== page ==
Memoir ’44

This post is by IrishWrath, aged 14.

I love board games. You’ve probably seen our shelf full of them, and we play them all. I mostly stick to the strategy type ones, such as, Risk, Civilization: The Board Game, Small World, Chess, Stratego, etc. For Christmas I got a new one, Memoir ’44.



Memoir ’44 is totally a war game. No diplomacy, no resources to worry about, nothing but battle. It lets you re­enact the battles of World War II, from D-­day onwards. Pegasus Bridge, and Omaha Beach are some of the many scenarios included, each with it’s own special rules, to make the game more historically accurate. Each game also has information on the corresponding real battles, telling the reason why the battle happened, and who won.



All combat is resolved with dice. In Risk this is very bad, as with a bit of luck, a single figure can hold off against dozens of enemies. But in Memoir, only the attacker rolls the dice, and each die has pictures which show how much damage is being done. The chance of a single figure holding off an army in Memoir is very small indeed. However, if a unit is in the right kind of terrain, it can hold it’s own against reasonably larger forces. The one ­on ­one combat is the best I’ve seen in a board game, aside from Civilization: The Board Game, and the larger battles are just as good.



Every scenario is balanced, even if in the real counterpart one side was hopelessly outmatched, the game makes sure both sides have a fighting chance. For example, if one side has much more units than the other, the map gives better terrain, and sometimes artillery to the otherwise losing side.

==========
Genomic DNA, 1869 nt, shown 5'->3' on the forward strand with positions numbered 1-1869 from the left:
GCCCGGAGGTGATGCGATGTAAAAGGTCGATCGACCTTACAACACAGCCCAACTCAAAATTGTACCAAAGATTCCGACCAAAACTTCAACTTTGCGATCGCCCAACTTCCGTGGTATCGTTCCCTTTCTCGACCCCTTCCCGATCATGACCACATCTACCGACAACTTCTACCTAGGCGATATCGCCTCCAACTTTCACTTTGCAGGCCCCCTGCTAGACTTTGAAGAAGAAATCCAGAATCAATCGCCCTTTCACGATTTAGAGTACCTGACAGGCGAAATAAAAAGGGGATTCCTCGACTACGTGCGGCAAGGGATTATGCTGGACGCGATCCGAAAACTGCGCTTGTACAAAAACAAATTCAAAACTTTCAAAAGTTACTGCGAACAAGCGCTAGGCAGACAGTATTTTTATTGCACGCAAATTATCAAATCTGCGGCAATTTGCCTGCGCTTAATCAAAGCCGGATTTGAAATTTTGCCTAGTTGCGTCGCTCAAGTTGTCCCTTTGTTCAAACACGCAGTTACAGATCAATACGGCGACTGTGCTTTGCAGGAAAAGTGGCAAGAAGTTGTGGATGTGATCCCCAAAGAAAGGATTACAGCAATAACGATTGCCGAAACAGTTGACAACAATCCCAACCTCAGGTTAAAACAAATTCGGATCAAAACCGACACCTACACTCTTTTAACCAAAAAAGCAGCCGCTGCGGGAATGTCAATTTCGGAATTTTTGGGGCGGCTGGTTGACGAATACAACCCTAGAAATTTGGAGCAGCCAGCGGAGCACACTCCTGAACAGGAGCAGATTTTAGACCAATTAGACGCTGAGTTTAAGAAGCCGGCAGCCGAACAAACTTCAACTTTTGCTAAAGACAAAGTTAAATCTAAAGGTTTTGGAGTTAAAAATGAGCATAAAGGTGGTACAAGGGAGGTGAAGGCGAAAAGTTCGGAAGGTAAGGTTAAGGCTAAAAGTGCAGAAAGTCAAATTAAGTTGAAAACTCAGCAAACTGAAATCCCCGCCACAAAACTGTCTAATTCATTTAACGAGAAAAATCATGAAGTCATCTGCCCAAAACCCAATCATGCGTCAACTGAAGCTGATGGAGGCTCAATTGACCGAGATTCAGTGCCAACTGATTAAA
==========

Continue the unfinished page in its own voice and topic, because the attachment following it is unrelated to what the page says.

Plus, you can’t just move your troops willy ­nilly. You need to play cards to order them about. The bigger the army, the longer it takes to move it. The player with more units usually gets more cards than his opponent to counterbalance this.



There are three different types of units:

Infantry are for the rough terrain. They take less penalties when shooting enemies in forests, towns, and bunkers, but, the further away the target, the harder to land a hit



Tanks are fast and powerful, but they have very little chance of taking the defensive locations. In open terrain, they are all but unstoppable, unless the enemy has more tanks than you. They have less health than the infantry, which is not a major setback at all.



Artillery are really difficult to kill. They may only have two health, but a single die only has a one­-sixth chance of harming it, plus, artillery almost always starts in a defensive location, sometimes so defensive that tanks can’t even touch them. They have the longest range, and they ignore all terrain, so the best thing to attack an artillery unit with is artillery!


Memoir ’44 is a great game, and I would recommend it to anyone who enjoys my list above.



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